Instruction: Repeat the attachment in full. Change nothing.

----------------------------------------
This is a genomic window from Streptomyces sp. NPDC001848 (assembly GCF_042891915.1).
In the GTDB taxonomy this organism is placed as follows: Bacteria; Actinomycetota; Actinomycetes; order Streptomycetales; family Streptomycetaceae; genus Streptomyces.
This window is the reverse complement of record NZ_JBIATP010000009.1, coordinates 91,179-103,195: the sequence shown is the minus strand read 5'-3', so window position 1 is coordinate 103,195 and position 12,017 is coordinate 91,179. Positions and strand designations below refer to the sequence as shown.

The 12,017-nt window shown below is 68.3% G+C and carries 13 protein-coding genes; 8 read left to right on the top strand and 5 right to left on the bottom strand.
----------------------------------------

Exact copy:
This is a genomic window from Streptomyces sp. NPDC001848 (assembly GCF_042891915.1).
In the GTDB taxonomy this organism is placed as follows: Bacteria; Actinomycetota; Actinomycetes; order Streptomycetales; family Streptomycetaceae; genus Streptomyces.
This window is the reverse complement of record NZ_JBIATP010000009.1, coordinates 91,179-103,195: the sequence shown is the minus strand read 5'-3', so window position 1 is coordinate 103,195 and position 12,017 is coordinate 91,179. Positions and strand designations below refer to the sequence as shown.

The 12,017-nt window shown below is 68.3% G+C and carries 13 protein-coding genes; 8 read left to right on the top strand and 5 right to left on the bottom strand.